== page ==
My previous post defined curation and described what content to curate. In this second post of a two-part series, I will explain how to curate and provide examples of curated content.
Here are ten ways to structure content to optimize findability and usefulness.
1. Blog: Compile useful information, provide original insights, and collect sources from thought leaders.
2. Wiki: Edit pages along with others to maintain a communal repository of knowledge.
3. Search Queries: Regularly conduct internal and external searches on topics of interest to users and in response to queries. …
This is the 65th article in the Profiles in Knowledge series featuring thought leaders in knowledge management. Kimiz Dalkir is an Associate Professor and Director of the School of Information Studies at McGill University with a Ph.D. in Educational Technology, and an MBA and B.Sc. in Human Genetics. She wrote Knowledge Management in Theory and Practice (MIT Press, 3rd edition published 2017), which has had an international impact on KM education and on KM practice. She has also published Intelligent Learner Modeling in Real-Time (LAP, 2014), co-edited (with S. McIntyre, P. Paul and C. Kitimbo) Utilizing Evidence-Based Lessons Learned for…
In this first post of a two-part series, I will explain curation as it relates to knowledge management, and describe what content to curate.
To curate is to collect, select, assemble, and present information or multimedia content such as photos, videos, or music for other people to use or enjoy, using professional, expert, or personal knowledge and passion. Knowledge managers need to curate a wide variety of content to make the most important and useful information easy to find and retrieve. It’s not enough to just collect content and make it available in a large repository. Selecting and highlighting the…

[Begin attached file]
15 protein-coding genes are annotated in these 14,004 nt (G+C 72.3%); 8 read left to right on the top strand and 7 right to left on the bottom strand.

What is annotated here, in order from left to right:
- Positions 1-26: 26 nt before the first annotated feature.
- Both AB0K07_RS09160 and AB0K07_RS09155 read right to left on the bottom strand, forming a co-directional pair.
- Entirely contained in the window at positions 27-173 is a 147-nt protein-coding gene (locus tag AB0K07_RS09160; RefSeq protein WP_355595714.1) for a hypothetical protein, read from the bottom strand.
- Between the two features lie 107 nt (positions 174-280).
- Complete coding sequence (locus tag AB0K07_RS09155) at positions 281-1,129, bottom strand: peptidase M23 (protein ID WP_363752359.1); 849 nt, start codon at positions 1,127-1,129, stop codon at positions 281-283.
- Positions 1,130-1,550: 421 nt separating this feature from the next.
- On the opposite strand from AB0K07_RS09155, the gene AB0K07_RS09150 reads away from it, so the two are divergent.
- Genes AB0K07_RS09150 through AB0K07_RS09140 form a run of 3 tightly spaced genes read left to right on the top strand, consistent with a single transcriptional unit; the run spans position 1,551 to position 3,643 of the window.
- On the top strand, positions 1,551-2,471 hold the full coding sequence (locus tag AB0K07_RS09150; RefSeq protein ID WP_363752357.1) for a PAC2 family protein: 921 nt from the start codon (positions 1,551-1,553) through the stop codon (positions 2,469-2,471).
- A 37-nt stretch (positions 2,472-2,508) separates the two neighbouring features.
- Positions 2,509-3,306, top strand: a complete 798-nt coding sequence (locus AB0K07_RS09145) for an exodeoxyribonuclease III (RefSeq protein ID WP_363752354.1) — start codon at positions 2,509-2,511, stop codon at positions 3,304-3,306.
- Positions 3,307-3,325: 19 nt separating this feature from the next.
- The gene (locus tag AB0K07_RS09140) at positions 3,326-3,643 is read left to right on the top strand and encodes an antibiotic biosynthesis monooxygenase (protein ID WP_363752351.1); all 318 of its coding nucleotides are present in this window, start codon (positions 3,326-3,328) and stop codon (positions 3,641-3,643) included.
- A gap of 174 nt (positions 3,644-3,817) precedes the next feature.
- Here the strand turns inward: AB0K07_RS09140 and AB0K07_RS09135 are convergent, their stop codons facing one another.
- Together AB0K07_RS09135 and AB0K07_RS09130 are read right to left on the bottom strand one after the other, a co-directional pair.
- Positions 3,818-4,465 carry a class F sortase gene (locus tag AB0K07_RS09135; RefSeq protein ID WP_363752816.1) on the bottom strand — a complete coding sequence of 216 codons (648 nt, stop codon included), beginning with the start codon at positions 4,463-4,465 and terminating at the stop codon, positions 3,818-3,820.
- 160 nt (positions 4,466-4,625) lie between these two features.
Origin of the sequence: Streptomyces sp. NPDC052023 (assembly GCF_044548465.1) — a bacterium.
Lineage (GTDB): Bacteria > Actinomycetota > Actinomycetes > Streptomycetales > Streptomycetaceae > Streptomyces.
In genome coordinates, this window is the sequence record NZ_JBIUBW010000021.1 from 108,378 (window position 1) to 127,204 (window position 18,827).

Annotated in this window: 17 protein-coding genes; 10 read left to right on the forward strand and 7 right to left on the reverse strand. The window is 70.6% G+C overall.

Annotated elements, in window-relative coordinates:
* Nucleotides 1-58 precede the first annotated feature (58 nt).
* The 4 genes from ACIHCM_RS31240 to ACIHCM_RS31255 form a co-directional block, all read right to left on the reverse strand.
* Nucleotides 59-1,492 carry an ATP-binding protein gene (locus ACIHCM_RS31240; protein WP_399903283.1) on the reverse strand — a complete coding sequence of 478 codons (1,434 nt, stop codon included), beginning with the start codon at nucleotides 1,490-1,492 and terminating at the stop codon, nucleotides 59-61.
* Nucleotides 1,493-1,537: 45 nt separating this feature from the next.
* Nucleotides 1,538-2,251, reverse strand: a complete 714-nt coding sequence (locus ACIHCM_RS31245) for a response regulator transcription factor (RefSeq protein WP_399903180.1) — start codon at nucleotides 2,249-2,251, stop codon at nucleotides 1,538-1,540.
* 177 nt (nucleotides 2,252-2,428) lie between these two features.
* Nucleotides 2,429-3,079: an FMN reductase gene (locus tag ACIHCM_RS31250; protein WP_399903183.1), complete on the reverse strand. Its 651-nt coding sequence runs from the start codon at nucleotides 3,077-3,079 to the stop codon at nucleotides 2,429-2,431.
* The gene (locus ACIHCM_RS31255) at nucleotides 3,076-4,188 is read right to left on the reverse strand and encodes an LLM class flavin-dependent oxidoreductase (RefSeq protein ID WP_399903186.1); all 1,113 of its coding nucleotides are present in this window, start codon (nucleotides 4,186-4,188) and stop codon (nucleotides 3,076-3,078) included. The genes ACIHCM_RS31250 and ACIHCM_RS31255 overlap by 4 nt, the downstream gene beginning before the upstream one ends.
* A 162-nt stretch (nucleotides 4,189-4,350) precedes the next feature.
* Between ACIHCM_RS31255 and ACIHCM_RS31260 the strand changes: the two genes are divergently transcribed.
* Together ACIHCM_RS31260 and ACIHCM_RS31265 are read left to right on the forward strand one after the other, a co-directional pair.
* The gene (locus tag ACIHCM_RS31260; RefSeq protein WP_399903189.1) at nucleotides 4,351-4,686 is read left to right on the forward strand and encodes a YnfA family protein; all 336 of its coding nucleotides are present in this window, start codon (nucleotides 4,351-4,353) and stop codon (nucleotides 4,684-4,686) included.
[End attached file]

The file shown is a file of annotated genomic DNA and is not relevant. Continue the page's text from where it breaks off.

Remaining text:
My previous post was about why people don’t share their knowledge. This post is about the benefits of sharing knowledge. Knowledge sharing provides numerous benefits to both individuals and organizations.
Personal benefits —Sharing your knowledge improves your personal effectiveness, skills, and well-being. Sharing what you know:
To change an organization’s culture from one of knowledge hoarding to one of knowledge sharing, it’s important to understand why people may not be sharing their knowledge with one another.
In my career as a knowledge manager, I identified 16 common reasons why people don’t share what they know. Here they are, along with recommended solutions for each one.
1. They don’t have time. They think they have no time for knowledge sharing.
Solution: Embed knowledge-sharing into the basic work and processes of your organization so that it is not viewed as a separate task which can be avoided.
Implementing knowledge management can be challenging. The previous post provided the first eight challenges. In this second post of a two-part series, I describe the remaining seven, with possible solutions for each.
9. Connecting people to each other so they can help each other at the time of need.
Implementing knowledge management can be challenging. In this first post of a two-part series, I describe eight challenges with possible solutions for each.
1. Getting senior leaders to provide funding, demonstrate support, and lead by example.
This is the 64th article in the Profiles in Knowledge series featuring thought leaders in knowledge management. 25 years ago I started my first full-time job as a knowledge manager, and 15 years ago I started blogging. It’s a good time to feature Ikujiro Nonaka, one of the fathers of KM, and four of his co-authors of important knowledge management books: Hirotaka Takeuchi, Kazuo Ichijo, Toshihiro Nishiguchi, and Noboru Konno.